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A Guide To Property Indemnity Insurance

Property Saviour » Buying » A Guide To Property Indemnity Insurance

The insurance market can be confusing, and it can be difficult to know which policies are worth taking out, renewing, or avoiding. When buying or selling a house, your conveyancer may recommend indemnity insurance – but what is it and do you need it?

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What is indemnity insurance when selling a house?

An indemnity policy can be a beneficial way to safeguard yourself from any potential future repercussions. Your solicitor may suggest this type of insurance if there is a risk of being held liable in the future. It appears that indemnity insurance policies such as this are becoming more commonplace in the sale of property.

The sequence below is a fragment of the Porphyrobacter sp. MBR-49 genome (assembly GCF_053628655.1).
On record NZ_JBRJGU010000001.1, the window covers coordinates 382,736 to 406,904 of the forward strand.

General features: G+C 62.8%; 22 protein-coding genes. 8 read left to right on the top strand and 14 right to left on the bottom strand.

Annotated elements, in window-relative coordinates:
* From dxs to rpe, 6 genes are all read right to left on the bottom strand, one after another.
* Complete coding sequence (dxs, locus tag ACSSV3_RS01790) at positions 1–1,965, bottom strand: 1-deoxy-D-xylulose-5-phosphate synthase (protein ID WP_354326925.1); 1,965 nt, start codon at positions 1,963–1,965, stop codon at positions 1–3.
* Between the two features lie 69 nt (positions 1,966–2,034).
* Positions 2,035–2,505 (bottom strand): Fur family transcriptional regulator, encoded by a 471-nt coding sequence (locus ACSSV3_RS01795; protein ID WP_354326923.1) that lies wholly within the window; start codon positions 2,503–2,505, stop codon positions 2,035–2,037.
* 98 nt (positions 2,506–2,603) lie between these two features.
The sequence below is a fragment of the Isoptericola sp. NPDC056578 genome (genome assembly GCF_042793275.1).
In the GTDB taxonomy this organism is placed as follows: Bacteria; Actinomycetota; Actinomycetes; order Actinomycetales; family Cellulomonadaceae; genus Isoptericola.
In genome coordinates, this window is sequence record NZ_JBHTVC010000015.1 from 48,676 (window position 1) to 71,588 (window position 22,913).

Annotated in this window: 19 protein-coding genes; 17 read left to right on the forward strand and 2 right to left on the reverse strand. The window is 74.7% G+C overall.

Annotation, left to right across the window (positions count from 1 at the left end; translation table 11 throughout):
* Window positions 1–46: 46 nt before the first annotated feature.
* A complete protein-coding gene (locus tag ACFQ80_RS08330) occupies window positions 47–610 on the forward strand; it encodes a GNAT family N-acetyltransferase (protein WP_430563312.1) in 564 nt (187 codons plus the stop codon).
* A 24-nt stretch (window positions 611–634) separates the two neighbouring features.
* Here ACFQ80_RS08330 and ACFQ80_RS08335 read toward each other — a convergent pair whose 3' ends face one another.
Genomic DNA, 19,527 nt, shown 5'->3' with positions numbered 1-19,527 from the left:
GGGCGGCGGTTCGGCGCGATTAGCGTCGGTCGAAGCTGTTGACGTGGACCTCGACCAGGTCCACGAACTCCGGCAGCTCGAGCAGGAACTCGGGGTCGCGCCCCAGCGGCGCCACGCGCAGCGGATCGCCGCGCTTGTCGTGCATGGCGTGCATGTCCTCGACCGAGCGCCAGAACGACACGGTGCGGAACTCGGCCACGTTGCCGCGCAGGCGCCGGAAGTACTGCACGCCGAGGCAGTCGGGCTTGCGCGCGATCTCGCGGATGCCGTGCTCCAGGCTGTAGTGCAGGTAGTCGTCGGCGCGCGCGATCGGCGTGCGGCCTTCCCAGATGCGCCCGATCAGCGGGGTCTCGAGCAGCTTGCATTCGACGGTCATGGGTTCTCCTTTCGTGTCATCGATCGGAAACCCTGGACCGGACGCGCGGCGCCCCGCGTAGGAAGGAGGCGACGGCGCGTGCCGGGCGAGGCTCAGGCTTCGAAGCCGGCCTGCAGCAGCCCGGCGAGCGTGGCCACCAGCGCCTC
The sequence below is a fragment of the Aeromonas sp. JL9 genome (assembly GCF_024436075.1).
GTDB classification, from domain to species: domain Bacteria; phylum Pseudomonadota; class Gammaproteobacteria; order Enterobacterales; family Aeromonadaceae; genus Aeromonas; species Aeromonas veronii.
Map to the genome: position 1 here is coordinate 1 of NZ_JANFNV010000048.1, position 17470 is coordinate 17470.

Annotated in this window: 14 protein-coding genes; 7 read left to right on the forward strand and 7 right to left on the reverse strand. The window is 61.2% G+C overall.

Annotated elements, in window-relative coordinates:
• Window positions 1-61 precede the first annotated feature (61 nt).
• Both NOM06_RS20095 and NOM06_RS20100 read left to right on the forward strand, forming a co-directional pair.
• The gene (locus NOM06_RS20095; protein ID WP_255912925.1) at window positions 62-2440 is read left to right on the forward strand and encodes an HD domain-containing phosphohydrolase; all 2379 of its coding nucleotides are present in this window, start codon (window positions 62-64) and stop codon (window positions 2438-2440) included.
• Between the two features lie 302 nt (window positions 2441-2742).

What does indemnity insurance cover?

Indemnity insurance policies cover a wide range of scenarios. When selling a house, the most commonly purchased ones are Planning Permission, Building Regulations, and Restrictive Covenant Policies.

  • Planning Permission covers cases where the paperwork for any building work is incomplete or missing.
  • Building Regulations policies protect you if there is not enough paperwork present.
  • Restrictive Covenant Policies protect you if you unknowingly break a restrictive covenant. These covenants can relate to what you can do with your front lawn or who you can sell your property to.
a guide to property indemnity insurance
Planning Permission covers cases where the paperwork for any building work is incomplete or missing.

What is an indemnity insurance policy when buying a house?

Buying a house is a huge commitment, both personally and financially. As such, buyers planning to purchase a property want to ensure their investment is wise.

Solicitors can check all the necessary paperwork and run the usual searches. However, sometimes property buyers may face unexpected issues or extra responsibilities.

To protect against this, indemnity insurance policies can be bought to cover different areas of a house purchase.

The following are some of the most common indemnity insurance policies for property buyers:

Pre-existing building work or extensions